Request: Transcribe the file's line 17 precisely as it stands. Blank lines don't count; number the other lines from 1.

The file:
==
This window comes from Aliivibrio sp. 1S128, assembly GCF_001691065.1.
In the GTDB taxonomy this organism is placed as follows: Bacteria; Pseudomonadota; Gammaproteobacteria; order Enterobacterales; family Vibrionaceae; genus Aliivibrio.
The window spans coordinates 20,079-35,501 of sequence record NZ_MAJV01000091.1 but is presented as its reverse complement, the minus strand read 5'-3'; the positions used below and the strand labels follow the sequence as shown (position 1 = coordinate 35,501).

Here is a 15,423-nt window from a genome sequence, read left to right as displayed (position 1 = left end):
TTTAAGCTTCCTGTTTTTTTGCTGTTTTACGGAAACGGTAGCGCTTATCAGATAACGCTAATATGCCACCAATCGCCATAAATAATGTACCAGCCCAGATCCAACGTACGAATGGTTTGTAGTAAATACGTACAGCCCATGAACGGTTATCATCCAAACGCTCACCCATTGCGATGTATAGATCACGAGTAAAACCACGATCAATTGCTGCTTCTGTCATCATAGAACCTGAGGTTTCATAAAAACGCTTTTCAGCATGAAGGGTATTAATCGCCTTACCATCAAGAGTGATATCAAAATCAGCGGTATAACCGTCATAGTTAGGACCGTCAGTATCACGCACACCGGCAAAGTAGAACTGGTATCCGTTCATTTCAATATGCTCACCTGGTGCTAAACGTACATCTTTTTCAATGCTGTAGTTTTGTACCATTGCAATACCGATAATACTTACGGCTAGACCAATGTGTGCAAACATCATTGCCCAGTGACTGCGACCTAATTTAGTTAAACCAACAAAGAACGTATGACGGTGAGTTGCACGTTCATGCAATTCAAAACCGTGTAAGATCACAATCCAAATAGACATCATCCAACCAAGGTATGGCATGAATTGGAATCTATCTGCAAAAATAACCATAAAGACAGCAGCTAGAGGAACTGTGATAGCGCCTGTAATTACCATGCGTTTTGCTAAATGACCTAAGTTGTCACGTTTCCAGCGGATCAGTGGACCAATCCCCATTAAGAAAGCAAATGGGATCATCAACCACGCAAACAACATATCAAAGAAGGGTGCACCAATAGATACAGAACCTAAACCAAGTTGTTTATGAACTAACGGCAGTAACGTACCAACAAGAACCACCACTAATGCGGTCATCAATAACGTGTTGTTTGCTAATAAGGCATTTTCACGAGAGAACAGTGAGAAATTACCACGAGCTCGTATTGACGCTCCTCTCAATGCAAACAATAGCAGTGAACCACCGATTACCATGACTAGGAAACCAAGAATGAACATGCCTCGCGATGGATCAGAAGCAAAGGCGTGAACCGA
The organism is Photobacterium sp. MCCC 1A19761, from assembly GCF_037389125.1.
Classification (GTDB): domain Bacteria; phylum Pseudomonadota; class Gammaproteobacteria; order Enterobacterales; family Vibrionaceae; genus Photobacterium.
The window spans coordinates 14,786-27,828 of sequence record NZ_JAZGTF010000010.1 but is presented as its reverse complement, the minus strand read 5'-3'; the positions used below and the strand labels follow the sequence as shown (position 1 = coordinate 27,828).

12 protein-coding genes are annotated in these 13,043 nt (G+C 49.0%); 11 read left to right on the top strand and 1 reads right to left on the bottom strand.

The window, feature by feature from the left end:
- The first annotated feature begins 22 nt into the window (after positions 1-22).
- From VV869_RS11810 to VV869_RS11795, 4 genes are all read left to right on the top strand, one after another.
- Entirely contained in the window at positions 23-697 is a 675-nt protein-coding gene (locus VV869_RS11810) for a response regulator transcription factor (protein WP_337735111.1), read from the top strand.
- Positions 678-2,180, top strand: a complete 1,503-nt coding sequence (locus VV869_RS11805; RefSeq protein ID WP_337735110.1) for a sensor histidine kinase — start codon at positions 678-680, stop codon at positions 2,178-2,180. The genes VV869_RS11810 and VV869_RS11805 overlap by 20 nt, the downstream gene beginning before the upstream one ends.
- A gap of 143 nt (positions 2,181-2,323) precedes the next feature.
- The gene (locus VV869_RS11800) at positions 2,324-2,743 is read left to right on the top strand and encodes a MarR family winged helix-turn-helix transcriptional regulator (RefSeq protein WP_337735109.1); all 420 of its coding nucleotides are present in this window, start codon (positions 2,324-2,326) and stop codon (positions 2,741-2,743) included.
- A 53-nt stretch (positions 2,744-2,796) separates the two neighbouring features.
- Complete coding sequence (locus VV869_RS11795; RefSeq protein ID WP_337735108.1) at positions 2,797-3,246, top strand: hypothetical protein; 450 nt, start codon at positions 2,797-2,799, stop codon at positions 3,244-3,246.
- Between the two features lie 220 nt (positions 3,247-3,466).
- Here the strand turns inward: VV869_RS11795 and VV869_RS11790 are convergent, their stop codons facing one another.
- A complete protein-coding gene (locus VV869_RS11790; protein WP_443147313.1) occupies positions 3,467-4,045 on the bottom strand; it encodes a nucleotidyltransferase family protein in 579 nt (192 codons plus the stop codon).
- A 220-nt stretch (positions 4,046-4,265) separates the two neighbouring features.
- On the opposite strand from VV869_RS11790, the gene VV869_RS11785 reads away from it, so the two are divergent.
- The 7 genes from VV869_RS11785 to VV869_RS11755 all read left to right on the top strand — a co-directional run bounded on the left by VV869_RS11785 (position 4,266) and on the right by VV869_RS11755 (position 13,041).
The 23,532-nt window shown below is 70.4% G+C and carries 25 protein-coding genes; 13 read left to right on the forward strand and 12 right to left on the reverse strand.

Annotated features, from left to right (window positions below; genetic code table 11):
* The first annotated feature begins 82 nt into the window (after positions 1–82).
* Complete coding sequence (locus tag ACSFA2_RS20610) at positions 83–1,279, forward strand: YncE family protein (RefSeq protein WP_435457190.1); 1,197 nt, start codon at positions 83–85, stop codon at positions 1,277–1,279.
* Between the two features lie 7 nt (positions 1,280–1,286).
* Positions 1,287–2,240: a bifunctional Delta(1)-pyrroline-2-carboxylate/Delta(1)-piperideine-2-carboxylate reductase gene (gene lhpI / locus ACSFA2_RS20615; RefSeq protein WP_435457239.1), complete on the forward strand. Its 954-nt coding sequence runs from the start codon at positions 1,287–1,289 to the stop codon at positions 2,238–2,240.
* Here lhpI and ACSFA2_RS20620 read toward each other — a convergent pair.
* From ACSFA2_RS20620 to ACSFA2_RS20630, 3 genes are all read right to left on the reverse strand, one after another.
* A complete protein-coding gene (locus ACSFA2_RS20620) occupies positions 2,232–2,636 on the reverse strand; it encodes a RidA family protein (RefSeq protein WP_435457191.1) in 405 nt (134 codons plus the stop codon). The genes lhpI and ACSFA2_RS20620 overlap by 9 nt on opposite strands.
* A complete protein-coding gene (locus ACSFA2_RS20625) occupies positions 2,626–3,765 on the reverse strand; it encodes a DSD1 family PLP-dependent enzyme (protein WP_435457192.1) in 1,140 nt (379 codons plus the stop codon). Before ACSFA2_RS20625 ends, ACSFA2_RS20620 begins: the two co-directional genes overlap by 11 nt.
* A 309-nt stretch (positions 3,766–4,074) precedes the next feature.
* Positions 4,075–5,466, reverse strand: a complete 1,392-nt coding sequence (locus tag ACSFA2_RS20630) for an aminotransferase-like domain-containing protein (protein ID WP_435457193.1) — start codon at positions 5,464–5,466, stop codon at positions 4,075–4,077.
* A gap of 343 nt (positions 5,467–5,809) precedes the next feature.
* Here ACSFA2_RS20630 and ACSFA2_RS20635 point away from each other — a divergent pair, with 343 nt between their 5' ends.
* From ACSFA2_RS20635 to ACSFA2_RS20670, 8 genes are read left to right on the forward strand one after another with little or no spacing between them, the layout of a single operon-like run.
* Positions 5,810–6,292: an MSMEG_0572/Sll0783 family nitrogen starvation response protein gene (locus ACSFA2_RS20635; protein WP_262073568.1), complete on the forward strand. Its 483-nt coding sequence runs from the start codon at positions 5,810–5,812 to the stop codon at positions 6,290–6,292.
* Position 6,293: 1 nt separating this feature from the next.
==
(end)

- A 53-nt stretch (positions 2,744-2,796) separates the two neighbouring features.